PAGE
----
Gorgon: A simple task multiplier analysis tool (e.g. loadtesting)

Load testing is something very important in my job. I spend a decent amount of time checking how performant are some systems.

There are some good tools out there (I’ve used Tsung extensively, and ab is brilliant for small checks), but I found that it’s difficult to create flows, where you produce several requests in succession and the input depends on the returned values of previous calls.

Also, normally load test tools are focused in HTTP requests, which is fine most of the time, but sometimes is limiting.

So, I got the idea of creating a small framework to take a Python function, replicate it N times and measure the outcome, without the hassle of dealing manually with processes, threads, or spreading it out on different machines.

The source code can be found in GitHub and it can be installed through PyPi. It is Python3.4 and Python2.7 compatible.

pip install gorgon
Gorgons were mythological monsters whose hair were snakes.
Gorgons were mythological monsters whose hair were snakes.

Gorgon

To use Gorgon, just define the function to be repeated. It should be a  function with a single parameter that will receive a unique number. For example

    
    def operation_http(number):
        # Imports inside your function 
        # is required for cluster mode
        import requests  
        result = request(get_transaction_id_url)
        unique_id = get_id_from(result)
        result = request(make_transaction(unique_id))
        if process_result(result) == OK:
            return 'SUCCESS'
        return 'FAIL'

There’s no need to limit the operation to HTTP requests or other I/O operations

    def operation_hash(number):
        import hashlib
        # This is just an example of a 
        # computationally expensive task
        m = hashlib.sha512()
        for _ in range(4000):
            m.update('TEXT {}'.format(number).encode())
        digest = m.hexdigest()
        result = 'SUCCESS'
        if number % 5 == 0:
            result = 'FAIL'
        return result

Then, create a Gorgon with that operation and generate one or more runs. Each run will run the function num_operations times.

        from 
        NUM_OPS = 4000
        test = Gorgon(operation_http)
        test.go(num_operations=NUM_OPS, num_processes=1, 
                num_threads=1)
        test.go(num_operations=NUM_OPS, num_processes=2, 
                num_threads=1)
        test.go(num_operations=NUM_OPS, num_processes=2, 
                num_threads=4)
        test.go(num_operations=NUM_OPS, num_processes=4, 
                num_threads=10)

You can get the results of the whole suite with small_report (simple aggregated results) or with html_report (graphs).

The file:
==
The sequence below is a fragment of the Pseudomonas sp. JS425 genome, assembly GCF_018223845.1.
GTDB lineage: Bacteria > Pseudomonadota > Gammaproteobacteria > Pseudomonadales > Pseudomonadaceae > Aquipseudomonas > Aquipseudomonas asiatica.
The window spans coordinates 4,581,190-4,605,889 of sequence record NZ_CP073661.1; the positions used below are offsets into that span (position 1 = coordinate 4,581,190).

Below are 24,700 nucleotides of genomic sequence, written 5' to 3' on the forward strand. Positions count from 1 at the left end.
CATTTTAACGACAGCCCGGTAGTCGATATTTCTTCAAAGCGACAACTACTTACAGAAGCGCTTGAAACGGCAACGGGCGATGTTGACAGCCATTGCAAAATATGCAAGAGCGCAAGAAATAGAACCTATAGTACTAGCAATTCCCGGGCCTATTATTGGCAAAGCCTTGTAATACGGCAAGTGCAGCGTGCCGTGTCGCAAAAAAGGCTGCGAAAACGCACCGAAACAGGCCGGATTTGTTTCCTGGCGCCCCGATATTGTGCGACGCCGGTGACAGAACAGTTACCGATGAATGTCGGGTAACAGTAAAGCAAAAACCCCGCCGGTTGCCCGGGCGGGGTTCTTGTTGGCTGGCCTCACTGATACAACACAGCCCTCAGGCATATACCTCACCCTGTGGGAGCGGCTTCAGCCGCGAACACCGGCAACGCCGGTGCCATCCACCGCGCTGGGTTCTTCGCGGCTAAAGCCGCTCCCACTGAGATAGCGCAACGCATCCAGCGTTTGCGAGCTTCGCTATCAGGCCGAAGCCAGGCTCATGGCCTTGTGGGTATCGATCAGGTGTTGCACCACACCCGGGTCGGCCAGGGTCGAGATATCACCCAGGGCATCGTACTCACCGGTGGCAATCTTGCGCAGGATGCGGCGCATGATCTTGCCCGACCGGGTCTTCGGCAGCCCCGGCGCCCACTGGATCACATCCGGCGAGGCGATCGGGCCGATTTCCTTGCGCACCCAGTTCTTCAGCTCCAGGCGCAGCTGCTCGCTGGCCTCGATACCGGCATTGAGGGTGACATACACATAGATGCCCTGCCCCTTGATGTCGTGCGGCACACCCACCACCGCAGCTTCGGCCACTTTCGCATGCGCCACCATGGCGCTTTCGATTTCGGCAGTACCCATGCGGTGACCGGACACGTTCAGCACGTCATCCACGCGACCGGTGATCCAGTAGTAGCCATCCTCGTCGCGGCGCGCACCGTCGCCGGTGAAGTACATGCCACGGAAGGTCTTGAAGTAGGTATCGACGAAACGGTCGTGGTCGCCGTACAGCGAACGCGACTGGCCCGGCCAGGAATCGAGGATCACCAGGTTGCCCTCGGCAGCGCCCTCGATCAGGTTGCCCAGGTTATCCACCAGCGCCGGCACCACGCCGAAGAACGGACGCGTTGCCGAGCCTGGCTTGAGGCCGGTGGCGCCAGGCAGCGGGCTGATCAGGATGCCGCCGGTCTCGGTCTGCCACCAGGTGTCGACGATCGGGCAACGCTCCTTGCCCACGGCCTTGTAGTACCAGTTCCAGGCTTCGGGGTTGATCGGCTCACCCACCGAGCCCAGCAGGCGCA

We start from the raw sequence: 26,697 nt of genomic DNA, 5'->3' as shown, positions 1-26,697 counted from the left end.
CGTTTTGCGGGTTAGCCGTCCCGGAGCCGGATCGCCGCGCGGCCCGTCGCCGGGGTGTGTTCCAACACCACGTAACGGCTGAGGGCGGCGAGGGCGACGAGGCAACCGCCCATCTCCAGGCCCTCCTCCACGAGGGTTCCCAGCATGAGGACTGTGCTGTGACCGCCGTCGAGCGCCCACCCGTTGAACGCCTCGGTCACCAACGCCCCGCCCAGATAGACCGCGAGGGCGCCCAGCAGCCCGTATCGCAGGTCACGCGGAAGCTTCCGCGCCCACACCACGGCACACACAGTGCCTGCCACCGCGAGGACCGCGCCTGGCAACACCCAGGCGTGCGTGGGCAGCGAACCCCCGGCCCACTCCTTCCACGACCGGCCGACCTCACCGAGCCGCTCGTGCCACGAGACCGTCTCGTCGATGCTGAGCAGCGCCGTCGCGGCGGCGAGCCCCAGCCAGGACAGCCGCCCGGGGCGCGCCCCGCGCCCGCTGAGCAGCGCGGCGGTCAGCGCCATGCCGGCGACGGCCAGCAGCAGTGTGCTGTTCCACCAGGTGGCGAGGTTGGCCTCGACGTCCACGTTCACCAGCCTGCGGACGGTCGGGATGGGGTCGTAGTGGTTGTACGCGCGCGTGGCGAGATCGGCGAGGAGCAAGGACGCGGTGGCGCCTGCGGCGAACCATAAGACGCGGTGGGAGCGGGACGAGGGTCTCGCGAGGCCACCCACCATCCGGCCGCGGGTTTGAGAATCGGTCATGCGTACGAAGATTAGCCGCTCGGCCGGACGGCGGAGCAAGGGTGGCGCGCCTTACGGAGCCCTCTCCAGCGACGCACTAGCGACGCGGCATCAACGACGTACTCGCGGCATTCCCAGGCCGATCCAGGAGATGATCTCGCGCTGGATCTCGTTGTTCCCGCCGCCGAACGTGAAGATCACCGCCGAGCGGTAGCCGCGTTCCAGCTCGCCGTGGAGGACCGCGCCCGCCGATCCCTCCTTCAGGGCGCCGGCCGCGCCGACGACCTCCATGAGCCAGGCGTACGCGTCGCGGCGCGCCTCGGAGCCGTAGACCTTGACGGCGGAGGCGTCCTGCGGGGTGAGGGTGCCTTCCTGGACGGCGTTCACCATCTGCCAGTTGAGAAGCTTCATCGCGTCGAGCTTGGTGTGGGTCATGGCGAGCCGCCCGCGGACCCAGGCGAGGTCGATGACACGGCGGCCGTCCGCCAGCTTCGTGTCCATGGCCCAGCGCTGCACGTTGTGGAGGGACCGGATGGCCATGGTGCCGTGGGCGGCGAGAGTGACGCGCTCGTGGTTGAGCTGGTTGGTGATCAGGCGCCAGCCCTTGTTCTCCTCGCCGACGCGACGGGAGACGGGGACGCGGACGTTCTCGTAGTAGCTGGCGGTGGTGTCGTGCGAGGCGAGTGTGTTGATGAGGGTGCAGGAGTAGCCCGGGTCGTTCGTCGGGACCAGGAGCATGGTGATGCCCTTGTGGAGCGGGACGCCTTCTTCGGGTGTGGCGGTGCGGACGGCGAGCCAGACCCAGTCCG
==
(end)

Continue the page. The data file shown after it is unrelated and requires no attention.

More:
Printing small_report result
    Total time:  31s  226ms
    Result      16000      512 ops/sec. Avg time:  725ms Max:  3s  621ms Min:   2ms
       200      16000      512 ops/sec. Avg time:  725ms Max:  3s  621ms Min:   2ms

Example of graphs. Just dump the result of html_report as HTML to a file and take a look with a browser (it uses Google Chart API)

Gorgon HTML report example
Gorgon HTML report example

Cluster

By default, Gorgon uses the local computer to create all the tasks. To distribute the load even more, and use several nodes, add machines to the cluster.

        NUM_OPS = 4000
        test = Gorgon(operation_http)
        test.add_to_cluster('node1', 'ssh_user', SSH_KEY)
        test.add_to_cluster('node2', 'ssh_user', SSH_KEY, 
                             python_interpreter='python3.3')
        ...
        # Run the test now as usual, over the cluster
        test.go(num_operations=NUM_OPS, num_processes=1, 
                num_threads=1)
        test.go(num_operations=NUM_OPS, num_processes=2, 
                num_threads=1)
        test.go(num_operations=NUM_OPS, num_processes=2, 
                num_threads=4)
        print(test.small_report())

Each of the nodes of the cluster should have installed Gorgon over the default python interpreter, unless the parameter python_interpreter is set. Using the same Python interpreter in all the nodes and controller is recommended.
paramiko module is a dependency in cluster mode for the controller, but not for the nodes.

As a limitation, all the code to be tested needs to be contained on the operation function, including any imports for external modules. Remember to install all the dependencies for the code on the nodes.

Available in GitHub

The source code and more info can be found in GitHub and it can be installed through PyPi So, if any of this sounds interesting, go there and feel free to use it! Or change it! Or make suggestions!

Happy loadtesting!

The most annoying thing about online advertising

Right now there is a lot of discussion about how invasive and intrusive online advertising is, including the effects it has in performance.

The funny part?

I am still getting advertising that hardly qualifies as “targeted” or “interesting“.

don_draper

By now the whole internet should have a lot of contextual information on where I spend my time, what are the pages I read, and what interest me. What kind of ads I see? The same products I see on the broad TV. Just the usual cars, insurance, cleaning products. Plus the  spammy “you’re the 10,000,000th visitor!”, lose weight or celebrities click-bait.